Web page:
Hydrogen power: Firms join forces in bid to lower costs

Diggers, buses and other heavy vehicles have been developed to be powered by hydrogen

The possibility of a future powered significantly by clean hydrogen has taken a small step closer.

The world’s biggest “green” hydrogen developers have joined forces in what they call the Green Hydrogen Catapult.

Their ambition is to expand production 50-fold in less than six years to radically drive down the cost.

The companies involved include ACWA Power, CWP Renewables, Envision, Iberdrola, Ørsted, Snam, and Yara.

Green hydrogen produced by renewable energy using electrolysis is currently much more expensive than obtaining hydrogen from natural gas.

The firms hope that their economies of scale can drive the cost down to $2 a kg, which recent analysis suggests could make it cost-competitive.

Some energy experts doubt whether the objective is achievable, especially as green hydrogen currently costs between 3.5 and 8/kg.

The new initiative will see industry leaders deploy 25 gigawatts of renewables-based production through 2026.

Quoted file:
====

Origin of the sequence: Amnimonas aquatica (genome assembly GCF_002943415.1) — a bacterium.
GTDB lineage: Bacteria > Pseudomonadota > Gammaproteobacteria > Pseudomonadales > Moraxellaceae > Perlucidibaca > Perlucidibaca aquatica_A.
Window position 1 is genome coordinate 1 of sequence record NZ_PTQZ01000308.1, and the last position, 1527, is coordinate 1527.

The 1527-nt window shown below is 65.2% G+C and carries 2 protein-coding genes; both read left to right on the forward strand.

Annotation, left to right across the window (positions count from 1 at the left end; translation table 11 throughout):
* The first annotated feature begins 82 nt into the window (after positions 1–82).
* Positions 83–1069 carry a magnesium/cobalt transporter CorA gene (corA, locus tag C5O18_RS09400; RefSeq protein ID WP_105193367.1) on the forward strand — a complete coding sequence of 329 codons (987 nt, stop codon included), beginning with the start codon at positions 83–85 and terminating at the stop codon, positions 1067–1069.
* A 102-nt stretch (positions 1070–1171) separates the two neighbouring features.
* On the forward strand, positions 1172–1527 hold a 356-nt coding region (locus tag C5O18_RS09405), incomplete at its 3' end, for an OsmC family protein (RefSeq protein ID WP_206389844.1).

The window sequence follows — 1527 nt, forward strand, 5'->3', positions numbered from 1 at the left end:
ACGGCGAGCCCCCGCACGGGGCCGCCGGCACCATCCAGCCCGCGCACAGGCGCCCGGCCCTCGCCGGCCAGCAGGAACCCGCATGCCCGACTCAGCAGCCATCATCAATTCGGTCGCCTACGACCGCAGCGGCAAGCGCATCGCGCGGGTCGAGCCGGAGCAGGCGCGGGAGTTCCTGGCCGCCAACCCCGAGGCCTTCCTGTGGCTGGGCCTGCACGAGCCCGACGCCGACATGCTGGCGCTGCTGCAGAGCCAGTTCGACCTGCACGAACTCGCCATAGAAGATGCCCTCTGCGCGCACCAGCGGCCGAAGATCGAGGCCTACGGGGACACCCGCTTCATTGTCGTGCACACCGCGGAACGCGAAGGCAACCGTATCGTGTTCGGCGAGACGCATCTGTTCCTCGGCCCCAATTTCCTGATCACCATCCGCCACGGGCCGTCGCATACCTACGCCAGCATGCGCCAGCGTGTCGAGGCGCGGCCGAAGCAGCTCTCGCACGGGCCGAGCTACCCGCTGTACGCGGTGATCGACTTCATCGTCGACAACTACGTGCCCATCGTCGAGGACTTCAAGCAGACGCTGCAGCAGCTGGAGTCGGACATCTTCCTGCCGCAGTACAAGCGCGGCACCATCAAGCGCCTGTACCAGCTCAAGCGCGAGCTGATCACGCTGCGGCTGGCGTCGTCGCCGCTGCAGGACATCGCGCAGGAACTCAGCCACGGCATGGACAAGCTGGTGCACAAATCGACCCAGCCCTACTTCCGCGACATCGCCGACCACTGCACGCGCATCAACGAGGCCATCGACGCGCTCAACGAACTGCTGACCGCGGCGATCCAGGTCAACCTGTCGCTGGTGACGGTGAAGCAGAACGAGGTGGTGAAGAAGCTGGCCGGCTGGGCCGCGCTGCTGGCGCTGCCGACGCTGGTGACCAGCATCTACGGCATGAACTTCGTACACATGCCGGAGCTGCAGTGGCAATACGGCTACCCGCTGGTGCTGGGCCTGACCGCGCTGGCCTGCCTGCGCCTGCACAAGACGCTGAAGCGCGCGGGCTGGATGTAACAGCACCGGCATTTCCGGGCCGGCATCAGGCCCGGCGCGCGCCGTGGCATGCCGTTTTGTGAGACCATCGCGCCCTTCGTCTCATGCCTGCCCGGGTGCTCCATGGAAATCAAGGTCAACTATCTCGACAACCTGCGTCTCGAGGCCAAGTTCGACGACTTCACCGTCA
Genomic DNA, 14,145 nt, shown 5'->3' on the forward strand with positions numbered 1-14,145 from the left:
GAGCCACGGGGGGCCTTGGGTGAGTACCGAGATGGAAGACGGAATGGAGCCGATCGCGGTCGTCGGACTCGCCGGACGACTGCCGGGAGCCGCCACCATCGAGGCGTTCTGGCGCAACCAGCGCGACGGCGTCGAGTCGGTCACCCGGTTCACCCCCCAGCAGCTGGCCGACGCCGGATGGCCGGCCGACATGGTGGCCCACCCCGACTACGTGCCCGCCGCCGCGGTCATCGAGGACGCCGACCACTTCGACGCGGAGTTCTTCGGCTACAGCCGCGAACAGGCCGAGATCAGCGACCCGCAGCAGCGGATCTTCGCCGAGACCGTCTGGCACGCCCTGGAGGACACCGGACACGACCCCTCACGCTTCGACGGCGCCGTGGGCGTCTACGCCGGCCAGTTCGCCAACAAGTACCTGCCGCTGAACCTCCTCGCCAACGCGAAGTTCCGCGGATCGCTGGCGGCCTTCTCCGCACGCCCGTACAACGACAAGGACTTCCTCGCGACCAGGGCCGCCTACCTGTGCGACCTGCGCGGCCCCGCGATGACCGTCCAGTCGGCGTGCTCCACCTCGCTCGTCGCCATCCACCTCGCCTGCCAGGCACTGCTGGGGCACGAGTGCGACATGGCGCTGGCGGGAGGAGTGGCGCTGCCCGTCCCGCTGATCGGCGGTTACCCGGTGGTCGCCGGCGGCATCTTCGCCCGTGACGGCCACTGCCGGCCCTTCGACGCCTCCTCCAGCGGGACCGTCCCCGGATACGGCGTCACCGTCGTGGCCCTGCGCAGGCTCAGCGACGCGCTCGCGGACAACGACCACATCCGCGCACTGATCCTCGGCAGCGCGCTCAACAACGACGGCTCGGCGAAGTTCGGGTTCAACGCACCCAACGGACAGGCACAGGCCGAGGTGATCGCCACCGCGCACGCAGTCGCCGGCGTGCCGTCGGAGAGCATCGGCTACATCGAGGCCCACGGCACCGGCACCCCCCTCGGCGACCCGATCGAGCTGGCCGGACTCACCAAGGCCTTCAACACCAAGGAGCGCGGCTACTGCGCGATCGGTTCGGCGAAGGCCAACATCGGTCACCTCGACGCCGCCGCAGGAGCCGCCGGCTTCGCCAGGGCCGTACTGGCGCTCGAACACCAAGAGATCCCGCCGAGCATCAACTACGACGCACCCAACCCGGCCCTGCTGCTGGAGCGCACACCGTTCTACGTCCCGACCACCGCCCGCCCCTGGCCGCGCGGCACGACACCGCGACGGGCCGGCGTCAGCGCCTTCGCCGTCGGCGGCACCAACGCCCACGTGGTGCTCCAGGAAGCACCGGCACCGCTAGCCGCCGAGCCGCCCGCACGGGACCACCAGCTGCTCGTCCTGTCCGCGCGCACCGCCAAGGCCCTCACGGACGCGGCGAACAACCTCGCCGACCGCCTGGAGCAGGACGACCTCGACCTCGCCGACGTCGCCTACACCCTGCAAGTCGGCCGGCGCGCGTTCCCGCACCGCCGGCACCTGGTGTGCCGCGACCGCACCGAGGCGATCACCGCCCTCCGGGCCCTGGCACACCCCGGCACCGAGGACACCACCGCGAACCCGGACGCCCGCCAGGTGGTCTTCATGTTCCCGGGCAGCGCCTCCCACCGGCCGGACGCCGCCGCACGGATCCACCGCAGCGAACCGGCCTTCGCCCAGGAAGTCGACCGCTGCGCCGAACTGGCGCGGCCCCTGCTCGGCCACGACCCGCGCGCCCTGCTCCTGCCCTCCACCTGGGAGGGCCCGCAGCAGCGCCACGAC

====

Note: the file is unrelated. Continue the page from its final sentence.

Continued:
If the target is reached it would make a substantial contribution to world attempts to decarbonise society by helping transform carbon-intensive industries, including power generation, chemicals, steelmaking and shipping, by supplanting use of gas or coal.

Hydrogen could also be used for heavy transport such as buses, trucks and construction vehicles – like the prototype JCB digger.

One potential location for production is the vast, relentlessly sunny Sahara, where solar power is already established.

One member of the consortium, Paddy Padmanathan, from Saudi-backed ACWA said: “Having led the race to deliver photovoltaic energy at well-below $2 cents per kilowatt-hour, we believe collective ingenuity and entrepreneurship can deliver green hydrogen at less than US$2 per kilogram”.

“From an industry perspective, we see no technical barriers to achieving this, so it’s time to get on with the virtuous cycle of cost reduction through scale up.”

It’s part of a techno-optimistic rush towards hydrogen.

But while the fuel has benefits, says Michael Liebreich, an energy analyst in the UK, “it displays an equally impressive list of disadvantages”.


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